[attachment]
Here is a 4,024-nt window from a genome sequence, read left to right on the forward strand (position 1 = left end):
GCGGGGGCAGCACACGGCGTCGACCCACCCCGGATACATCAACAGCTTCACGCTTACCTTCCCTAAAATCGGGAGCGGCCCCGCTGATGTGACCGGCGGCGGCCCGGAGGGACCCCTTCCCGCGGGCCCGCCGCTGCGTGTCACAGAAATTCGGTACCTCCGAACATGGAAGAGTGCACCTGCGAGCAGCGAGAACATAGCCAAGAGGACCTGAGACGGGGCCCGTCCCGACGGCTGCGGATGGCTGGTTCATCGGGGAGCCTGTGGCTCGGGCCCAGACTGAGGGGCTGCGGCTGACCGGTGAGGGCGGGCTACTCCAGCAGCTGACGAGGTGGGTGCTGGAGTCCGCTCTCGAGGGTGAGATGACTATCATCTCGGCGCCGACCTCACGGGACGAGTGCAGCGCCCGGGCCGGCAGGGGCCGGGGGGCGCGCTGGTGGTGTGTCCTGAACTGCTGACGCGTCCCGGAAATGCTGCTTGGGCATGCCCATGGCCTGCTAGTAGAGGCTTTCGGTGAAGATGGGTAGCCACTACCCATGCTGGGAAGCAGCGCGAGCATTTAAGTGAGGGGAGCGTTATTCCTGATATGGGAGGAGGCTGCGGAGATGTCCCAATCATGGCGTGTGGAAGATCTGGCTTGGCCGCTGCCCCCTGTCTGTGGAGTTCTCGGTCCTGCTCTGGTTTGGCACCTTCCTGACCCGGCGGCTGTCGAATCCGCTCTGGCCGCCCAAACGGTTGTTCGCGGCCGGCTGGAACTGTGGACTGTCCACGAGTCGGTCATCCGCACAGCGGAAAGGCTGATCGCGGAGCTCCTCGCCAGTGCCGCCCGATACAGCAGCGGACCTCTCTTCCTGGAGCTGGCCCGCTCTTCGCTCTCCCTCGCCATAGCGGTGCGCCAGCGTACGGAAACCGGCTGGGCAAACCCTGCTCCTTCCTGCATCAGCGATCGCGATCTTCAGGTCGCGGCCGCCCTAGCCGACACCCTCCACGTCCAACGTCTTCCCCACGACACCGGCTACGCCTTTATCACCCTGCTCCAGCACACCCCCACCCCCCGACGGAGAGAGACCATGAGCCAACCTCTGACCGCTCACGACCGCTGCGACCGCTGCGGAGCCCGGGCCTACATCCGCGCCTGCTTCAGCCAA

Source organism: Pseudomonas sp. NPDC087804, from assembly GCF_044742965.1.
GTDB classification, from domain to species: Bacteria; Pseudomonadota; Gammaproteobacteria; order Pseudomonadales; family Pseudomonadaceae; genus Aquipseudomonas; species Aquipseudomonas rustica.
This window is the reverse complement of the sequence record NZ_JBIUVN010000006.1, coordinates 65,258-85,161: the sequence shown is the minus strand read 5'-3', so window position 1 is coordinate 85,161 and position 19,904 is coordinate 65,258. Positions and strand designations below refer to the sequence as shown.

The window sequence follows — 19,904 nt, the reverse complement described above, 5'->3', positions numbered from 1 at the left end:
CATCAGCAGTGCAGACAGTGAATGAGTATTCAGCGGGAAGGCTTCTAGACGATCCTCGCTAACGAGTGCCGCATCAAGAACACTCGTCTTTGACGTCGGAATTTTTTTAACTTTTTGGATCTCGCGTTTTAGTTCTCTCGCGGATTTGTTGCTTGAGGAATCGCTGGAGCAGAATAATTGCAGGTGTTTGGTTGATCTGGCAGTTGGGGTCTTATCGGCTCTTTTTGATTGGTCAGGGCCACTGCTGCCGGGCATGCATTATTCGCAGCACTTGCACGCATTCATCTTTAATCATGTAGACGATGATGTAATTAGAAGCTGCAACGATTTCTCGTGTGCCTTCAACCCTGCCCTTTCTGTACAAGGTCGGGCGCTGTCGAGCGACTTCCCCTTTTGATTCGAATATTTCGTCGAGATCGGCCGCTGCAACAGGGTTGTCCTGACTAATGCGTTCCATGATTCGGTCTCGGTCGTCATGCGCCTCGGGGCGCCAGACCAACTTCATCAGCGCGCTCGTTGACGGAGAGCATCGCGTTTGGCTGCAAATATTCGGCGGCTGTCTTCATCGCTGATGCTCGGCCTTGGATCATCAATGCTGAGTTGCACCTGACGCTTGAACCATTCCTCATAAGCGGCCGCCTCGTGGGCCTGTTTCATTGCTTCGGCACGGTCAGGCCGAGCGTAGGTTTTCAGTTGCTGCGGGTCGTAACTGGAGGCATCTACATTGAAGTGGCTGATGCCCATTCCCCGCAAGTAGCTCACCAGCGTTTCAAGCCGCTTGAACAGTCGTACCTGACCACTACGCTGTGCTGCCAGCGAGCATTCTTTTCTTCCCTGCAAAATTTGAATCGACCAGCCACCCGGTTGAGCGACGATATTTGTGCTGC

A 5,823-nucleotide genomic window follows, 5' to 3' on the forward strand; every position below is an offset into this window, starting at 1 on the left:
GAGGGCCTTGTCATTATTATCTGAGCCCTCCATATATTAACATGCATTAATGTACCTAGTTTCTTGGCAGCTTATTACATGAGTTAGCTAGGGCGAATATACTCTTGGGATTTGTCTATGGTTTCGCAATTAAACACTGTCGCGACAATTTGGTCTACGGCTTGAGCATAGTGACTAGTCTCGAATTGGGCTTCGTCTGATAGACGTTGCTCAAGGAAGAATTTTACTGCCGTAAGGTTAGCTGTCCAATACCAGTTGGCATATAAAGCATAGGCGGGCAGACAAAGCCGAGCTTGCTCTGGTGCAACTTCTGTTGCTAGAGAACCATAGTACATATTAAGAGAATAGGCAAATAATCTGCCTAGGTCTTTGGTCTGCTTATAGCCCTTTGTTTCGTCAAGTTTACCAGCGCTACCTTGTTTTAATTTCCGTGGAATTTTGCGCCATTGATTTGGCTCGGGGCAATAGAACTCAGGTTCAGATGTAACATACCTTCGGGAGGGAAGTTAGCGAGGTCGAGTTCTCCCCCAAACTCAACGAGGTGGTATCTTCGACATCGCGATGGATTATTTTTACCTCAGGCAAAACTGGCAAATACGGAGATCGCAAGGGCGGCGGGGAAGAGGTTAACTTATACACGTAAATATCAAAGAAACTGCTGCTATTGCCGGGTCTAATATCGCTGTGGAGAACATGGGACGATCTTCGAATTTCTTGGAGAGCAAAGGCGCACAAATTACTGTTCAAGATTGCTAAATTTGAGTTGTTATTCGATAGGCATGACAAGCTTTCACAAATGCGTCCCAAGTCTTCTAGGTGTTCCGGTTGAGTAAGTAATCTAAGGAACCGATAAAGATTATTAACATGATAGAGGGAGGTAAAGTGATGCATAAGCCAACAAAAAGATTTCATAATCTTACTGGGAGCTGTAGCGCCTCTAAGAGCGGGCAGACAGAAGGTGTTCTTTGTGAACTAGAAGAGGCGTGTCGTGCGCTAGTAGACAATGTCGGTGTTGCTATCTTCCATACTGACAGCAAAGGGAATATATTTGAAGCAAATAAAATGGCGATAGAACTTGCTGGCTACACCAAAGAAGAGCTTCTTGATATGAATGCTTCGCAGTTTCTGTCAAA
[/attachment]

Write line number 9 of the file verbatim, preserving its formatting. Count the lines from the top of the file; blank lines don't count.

GAGGGCCTTGTCATTATTATCTGAGCCCTCCATATATTAACATGCATTAATGTACCTAGTTTCTTGGCAGCTTATTACATGAGTTAGCTAGGGCGAATATACTCTTGGGATTTGTCTATGGTTTCGCAATTAAACACTGTCGCGACAATTTGGTCTACGGCTTGAGCATAGTGACTAGTCTCGAATTGGGCTTCGTCTGATAGACGTTGCTCAAGGAAGAATTTTACTGCCGTAAGGTTAGCTGTCCAATACCAGTTGGCATATAAAGCATAGGCGGGCAGACAAAGCCGAGCTTGCTCTGGTGCAACTTCTGTTGCTAGAGAACCATAGTACATATTAAGAGAATAGGCAAATAATCTGCCTAGGTCTTTGGTCTGCTTATAGCCCTTTGTTTCGTCAAGTTTACCAGCGCTACCTTGTTTTAATTTCCGTGGAATTTTGCGCCATTGATTTGGCTCGGGGCAATAGAACTCAGGTTCAGATGTAACATACCTTCGGGAGGGAAGTTAGCGAGGTCGAGTTCTCCCCCAAACTCAACGAGGTGGTATCTTCGACATCGCGATGGATTATTTTTACCTCAGGCAAAACTGGCAAATACGGAGATCGCAAGGGCGGCGGGGAAGAGGTTAACTTATACACGTAAATATCAAAGAAACTGCTGCTATTGCCGGGTCTAATATCGCTGTGGAGAACATGGGACGATCTTCGAATTTCTTGGAGAGCAAAGGCGCACAAATTACTGTTCAAGATTGCTAAATTTGAGTTGTTATTCGATAGGCATGACAAGCTTTCACAAATGCGTCCCAAGTCTTCTAGGTGTTCCGGTTGAGTAAGTAATCTAAGGAACCGATAAAGATTATTAACATGATAGAGGGAGGTAAAGTGATGCATAAGCCAACAAAAAGATTTCATAATCTTACTGGGAGCTGTAGCGCCTCTAAGAGCGGGCAGACAGAAGGTGTTCTTTGTGAACTAGAAGAGGCGTGTCGTGCGCTAGTAGACAATGTCGGTGTTGCTATCTTCCATACTGACAGCAAAGGGAATATATTTGAAGCAAATAAAATGGCGATAGAACTTGCTGGCTACACCAAAGAAGAGCTTCTTGATATGAATGCTTCGCAGTTTCTGTCAAA